Landmark Ruling on Gay Marriage ; Massachusetts High Court Rules That Same-Sex Marriage Is a Constitutional Right and Tells the Legislature to Resolve the Issue

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The landmark decision by the Massachusetts Supreme Judicial Court Tuesday went further than any court yet toward legalizing gay marriage in the United States.

But couples eager to make their union official can't start lining up at the courthouse Wednesday. The tribunal stopped short of ordering the state to start issuing marriage licenses. Instead, it ruled the state's denial of gay marriage unconstitutional - and gave the legislature 180 days to resolve the issue. This marks the first time a high court has ruled that civil marriage between a same-sex couple is a state constitutional right.

The ruling means that the cultural divide over one of the most contentious issues in America will likely only deepen from here. Gay rights activists hope it will bolster their cause in other parts of the country, while conservative groups are equally determined to use it to solidify a growing backlash. "This is the preeminent wedge issue," says independent pollster John Zogby. Now it has even greater "potential to be a wedge issue in 2004."

In its 4-to-3 ruling, the court held that "barring an individual from the protections, benefits, and obligations of civil marriage solely because that person would marry a person of the same sex violates the Massachusetts Constitution."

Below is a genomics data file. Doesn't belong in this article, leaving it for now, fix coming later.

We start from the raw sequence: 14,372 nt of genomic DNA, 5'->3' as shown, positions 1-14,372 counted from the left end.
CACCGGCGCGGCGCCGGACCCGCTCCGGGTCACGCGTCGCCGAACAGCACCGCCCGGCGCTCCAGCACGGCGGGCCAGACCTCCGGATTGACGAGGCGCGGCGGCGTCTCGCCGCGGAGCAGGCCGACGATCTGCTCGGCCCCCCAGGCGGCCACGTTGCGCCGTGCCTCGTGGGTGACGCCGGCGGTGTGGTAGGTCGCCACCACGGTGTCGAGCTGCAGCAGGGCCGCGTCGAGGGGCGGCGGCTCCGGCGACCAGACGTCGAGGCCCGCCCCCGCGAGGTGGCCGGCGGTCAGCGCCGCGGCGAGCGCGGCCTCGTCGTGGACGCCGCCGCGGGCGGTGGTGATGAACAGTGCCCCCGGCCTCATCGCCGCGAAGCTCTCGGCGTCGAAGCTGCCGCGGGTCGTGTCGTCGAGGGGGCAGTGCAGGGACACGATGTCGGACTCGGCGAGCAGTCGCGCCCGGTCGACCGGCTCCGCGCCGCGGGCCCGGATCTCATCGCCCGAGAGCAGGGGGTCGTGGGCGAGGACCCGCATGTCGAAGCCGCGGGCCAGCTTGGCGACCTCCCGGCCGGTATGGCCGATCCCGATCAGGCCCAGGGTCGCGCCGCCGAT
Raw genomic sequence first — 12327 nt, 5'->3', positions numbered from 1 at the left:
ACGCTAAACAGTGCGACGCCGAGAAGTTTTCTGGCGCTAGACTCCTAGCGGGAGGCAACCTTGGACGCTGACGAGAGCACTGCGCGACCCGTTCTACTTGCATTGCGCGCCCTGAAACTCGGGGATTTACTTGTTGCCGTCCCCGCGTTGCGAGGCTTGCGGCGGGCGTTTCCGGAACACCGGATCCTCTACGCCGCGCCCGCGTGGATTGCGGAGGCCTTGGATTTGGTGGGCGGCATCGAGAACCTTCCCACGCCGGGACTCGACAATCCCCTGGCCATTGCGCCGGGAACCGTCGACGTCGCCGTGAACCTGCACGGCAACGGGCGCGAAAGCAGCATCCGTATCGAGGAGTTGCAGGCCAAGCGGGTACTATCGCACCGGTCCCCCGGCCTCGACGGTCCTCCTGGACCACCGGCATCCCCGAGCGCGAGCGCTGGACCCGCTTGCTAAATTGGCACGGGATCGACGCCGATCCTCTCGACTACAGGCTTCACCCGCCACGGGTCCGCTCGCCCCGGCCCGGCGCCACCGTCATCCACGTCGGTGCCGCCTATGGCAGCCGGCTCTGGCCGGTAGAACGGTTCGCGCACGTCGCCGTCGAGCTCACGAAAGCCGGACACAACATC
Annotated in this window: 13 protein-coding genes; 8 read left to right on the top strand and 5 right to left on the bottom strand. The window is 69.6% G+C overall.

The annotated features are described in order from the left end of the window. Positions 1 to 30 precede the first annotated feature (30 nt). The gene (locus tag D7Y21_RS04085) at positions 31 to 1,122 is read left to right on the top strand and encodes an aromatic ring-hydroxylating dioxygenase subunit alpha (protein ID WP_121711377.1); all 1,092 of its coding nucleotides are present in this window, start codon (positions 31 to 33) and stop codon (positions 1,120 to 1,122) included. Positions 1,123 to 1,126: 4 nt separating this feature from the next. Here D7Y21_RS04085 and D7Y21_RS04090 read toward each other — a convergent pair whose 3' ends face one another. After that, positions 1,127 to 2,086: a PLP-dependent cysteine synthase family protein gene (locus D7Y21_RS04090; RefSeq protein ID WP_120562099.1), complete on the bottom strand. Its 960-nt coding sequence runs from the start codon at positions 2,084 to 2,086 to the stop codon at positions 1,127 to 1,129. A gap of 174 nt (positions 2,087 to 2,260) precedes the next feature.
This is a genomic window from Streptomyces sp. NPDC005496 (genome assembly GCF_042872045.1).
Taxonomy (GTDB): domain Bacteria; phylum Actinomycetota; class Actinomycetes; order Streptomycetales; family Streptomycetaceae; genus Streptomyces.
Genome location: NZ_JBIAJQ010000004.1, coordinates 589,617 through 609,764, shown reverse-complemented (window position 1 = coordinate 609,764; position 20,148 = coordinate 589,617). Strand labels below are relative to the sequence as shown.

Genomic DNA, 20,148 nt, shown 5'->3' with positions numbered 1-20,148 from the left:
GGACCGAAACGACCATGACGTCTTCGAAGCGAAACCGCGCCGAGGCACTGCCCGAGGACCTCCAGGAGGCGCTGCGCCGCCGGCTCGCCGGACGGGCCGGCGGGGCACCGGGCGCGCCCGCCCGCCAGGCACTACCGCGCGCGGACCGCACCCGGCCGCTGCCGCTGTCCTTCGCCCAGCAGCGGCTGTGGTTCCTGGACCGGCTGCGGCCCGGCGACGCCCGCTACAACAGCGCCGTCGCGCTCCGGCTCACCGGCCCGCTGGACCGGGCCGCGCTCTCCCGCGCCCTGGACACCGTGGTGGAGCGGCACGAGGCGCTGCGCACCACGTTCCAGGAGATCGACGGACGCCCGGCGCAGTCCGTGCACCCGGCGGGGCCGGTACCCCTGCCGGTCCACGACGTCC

Unlike court decisions in Hawaii and Vermont, the Massachusetts tribunal didn't send the decision back to a trial court or explicitly allow the legislature to create its own solution. Instead, the court gave legislators and state regulators 180 days to adapt state law to the more expansive definition of marriage set out in its decision. "It's a victory" for same-sex marriage advocates, says Kate Silbaugh, a family-law professor at Boston University. "This is the most expansive decision there has been."

The court redefines marriage as the voluntary union between two persons - a definition adopted earlier by a court in the Canadian province of Ontario. The ruling emphasizes the "enormous private and social advantages" that only marriage brings.

As a result, Ms. Silbaugh, says the Massachusetts high court is not likely to accept civil union as an acceptable alternative if offered by the legislature.

Only a state constitutional amendment redefining marriage as between a man and a woman could block the court's decision. But the earliest that could get on the ballot in Massachusetts would be 2006.

Reaction to the court's ruling was predictably mixed. Some gay rights advocates were disappointed the decision didn't immediately allow same-sex couples to get married. But many still considered it an important step forward. "The Massachusetts supreme court today made history," says Winnie Stachelberg of the Human Rights Campaign, a gay-rights group.

Unlike the Vermont decision in 1999, in which the court told the legislature to find a solution and which ultimately led to the 2000 civil-union law, the Massachusetts court "made it fairly clear that anything short of civil marriage would violate the equal-protection clause of the Massachusetts constitution. …


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